Ida Tarbell: The Woman Who Took On Standard Oil

Last Updated: April 16, 2024

By Andy Piascik

Muckraking journalism emerged at the turn of the 20th century largely in response to the excesses of the Gilded Age. Ida Tarbell was one of the most famous muckrakers. Born in 1857 in a log cabin in Hatch Hollow, Pennsylvania, Tarbell’s first dream was to be a scientist. She studied biology at Allegheny College but science as a professional field was largely closed to women in the late 19th century. Tarbell instead pursued teaching and worked at a school in Ohio after her graduation.

After returning to Pennsylvania, Tarbell met Theodore L. Flood, editor of the Chautauquan, a magazine published in nearby Meadville, Pennsylvania as part of the educational and social movement, Chautauqua. Tarbell ended up working at the Chautauquan as a writer and editor for six years. Keenly aware of social problems since her childhood and days as a teacher, Tarbell wrote about inequality and injustice and encouraged colleagues at the Chautauquan to do likewise.

In the early 1890s, Tarbell moved to Paris. She had written a series of articles about women of the French Revolution and she went to France to research a projected biography of one of those women, Madame Marie-Jeanne Roland. She supported herself by writing articles about Parisian life for Scribner’s Magazine and other American publications, including several owned by Samuel McClure.

Tarbell Exposes The Standard Oil Company

In addition to her biography of Roland, Tarbell also wrote biographies of Napoleon Bonaparte and Abraham Lincoln—published in the decades after her return to the United States in 1894. She also accepted an offer from McClure to work for his new venture, McClure’s Magazine, where she undertook her most famous work—her expose of John D. Rockefeller’s Standard Oil Company. Her study of Rockefeller’s practices as he built Standard Oil into one of the world’s largest business monopolies took many years to complete. McClure’s Magazine published it in 19 installments.

Her work was a sensation and the installments became a two-volume book entitled, The History of the Standard Oil Company, published in 1904. Tarbell meticulously documented the aggressive techniques Standard Oil employed to outmaneuver and, where necessary, roll over whoever got in its way. A short while later, President Theodore Roosevelt used the phrase “muckraker” (from John Bunyan’s The Pilgrim’s Progress) in a speech in reference to Tarbell, Upton Sinclair, Lincoln Steffens, and other journalists writing critically about the tremendous power of big business. Tarbell actually objected to the term, for she felt it belittled work she believed to be of historical importance.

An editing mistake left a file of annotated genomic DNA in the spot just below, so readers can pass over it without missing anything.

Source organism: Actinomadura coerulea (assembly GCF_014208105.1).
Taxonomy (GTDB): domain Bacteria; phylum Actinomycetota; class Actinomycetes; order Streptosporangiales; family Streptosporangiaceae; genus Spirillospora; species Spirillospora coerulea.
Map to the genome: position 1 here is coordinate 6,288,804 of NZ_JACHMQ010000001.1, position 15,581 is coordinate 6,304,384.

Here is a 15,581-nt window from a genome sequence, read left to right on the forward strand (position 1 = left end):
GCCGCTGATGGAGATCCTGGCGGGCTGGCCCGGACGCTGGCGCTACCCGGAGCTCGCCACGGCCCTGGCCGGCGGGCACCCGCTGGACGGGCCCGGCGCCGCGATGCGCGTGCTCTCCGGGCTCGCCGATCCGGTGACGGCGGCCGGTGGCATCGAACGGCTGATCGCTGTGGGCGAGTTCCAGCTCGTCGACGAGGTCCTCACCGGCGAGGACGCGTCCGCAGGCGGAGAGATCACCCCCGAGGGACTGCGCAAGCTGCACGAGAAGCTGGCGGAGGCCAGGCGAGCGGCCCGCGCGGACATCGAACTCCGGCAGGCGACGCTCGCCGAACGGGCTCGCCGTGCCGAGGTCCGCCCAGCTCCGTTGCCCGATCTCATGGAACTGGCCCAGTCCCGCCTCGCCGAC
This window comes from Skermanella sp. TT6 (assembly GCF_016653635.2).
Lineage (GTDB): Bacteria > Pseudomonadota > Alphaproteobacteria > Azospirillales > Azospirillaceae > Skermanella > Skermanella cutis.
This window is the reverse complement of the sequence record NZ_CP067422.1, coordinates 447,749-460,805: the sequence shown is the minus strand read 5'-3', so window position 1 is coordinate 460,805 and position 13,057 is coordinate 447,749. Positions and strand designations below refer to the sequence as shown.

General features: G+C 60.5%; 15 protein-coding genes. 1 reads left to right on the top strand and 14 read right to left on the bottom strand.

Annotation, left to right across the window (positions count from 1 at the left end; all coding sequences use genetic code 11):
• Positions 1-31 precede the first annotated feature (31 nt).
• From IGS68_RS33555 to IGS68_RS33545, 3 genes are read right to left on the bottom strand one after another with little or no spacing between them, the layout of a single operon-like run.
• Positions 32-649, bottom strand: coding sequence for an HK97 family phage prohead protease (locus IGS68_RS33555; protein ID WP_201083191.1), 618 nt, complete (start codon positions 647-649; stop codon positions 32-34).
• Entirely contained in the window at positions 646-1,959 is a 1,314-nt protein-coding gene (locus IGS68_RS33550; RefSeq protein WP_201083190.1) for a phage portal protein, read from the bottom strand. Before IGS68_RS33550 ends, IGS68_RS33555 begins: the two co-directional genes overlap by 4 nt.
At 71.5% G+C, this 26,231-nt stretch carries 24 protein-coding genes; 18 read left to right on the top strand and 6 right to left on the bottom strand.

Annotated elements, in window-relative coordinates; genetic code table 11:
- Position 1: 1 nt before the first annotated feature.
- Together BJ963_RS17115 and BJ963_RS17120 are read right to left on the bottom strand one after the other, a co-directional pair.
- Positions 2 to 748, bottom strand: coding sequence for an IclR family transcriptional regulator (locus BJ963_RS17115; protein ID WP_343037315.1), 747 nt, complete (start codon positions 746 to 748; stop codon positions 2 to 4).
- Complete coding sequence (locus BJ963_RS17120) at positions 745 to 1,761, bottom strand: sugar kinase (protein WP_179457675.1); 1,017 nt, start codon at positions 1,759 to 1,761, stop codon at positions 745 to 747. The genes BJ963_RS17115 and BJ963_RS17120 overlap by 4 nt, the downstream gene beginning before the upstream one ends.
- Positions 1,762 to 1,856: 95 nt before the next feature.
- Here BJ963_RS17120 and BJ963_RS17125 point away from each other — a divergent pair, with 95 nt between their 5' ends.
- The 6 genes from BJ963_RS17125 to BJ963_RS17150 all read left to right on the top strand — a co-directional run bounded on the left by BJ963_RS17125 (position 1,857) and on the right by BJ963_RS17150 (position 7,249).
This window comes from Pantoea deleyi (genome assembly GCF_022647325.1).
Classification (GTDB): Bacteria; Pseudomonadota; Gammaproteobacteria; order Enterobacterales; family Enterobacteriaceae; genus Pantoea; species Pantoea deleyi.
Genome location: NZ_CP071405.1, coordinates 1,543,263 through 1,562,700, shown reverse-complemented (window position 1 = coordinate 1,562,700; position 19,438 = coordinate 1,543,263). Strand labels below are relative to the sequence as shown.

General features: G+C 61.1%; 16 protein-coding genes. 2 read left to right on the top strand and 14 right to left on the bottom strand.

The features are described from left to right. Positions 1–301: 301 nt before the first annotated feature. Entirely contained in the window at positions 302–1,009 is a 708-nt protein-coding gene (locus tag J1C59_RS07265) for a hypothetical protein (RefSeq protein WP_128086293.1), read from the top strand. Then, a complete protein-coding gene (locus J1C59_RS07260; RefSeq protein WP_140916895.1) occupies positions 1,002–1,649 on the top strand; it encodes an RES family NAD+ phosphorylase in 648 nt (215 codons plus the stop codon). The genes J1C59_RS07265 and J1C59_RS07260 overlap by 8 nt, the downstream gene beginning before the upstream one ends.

The centerfold of Puck magazine, February 21, 1906, "The Crusaders" by C. Hassman. Comic illustration shows a large group of politicians and journalists as knights on a crusade against graft and corruption, including Ida Tarbell - Library of Congress, Prints and Photographs Division

The centerfold of Puck magazine, February 21, 1906, “The Crusaders” by C. Hassman. Comic illustration shows a large group of politicians and journalists as knights on a crusade against graft and corruption, including Ida Tarbell – Library of Congress, Prints and Photographs Division

One result largely attributable to Tarbell’s work was the 1911 Supreme Court decision, Standard Oil Co. of New Jersey v. United States, that found Standard Oil in violation of the Sherman Antitrust Act. The Court found that Standard Oil was an illegal monopoly and ordered it broken into 34 separate companies. Although defeated in court, Rockefeller maintained huge holdings in all 34 companies and the breakup actually proved enormously profitable.

Retiring to Easton

In 1906, not long after her rise to fame, Tarbell purchased a home in Easton, Connecticut. Easton was a farming town and she used the home and its 40-acre spread as a country getaway for the next 18 years while living primarily in New York City. She lectured widely and continued writing for important publications of the time, like the American Magazine, of which she was also co-editor. Among the events she covered were the negotiations in Versailles at the conclusion of World War I. Tarbell also served on the Women’s Committee of the Council of National Defense as well as two presidential conferences.

In 1924, Tarbell moved permanently to Easton. She was 67 but she kept writing, producing, among other works, an autobiography entitled, All in the Day’s Work. She took ill with pneumonia in December 1943 and died in Bridgeport Hospital on January 6, 1944, at age 86.

The History of the Standard Oil Company remains a classic of investigative reporting, and Tarbell’s legacy as a someone who took seriously the credo that journalists should “afflict the comfortable and comfort the afflicted” lives on. The house she lived in in Easton became a National Historic Landmark in 1993.

Bridgeport native Andy Piascik is an award-winning author who has written for many publications and websites over the last four decades. He is also the author of two books.

This article has been updated, find the original archived article here. Learn more about content updating on here.

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Tarbell, Ida M. All in the Day’s Work. New York, NY: The Macmillan Co., 1939.
Brady, Kathleen. Ida Tarbell: Portrait of a Muckraker. New York, NY: Seaview/Putnam, 1984.
Tarbell, Ida M. The History of the Standard Oil Company. Vol. 2. New York, NY: McFarland & Co, 1905. Link.
Tarbell, Ida M. The History of the Standard Oil Company. Vol. 1. New York, NY: McClure, Phillips & Co., 1905. Link.

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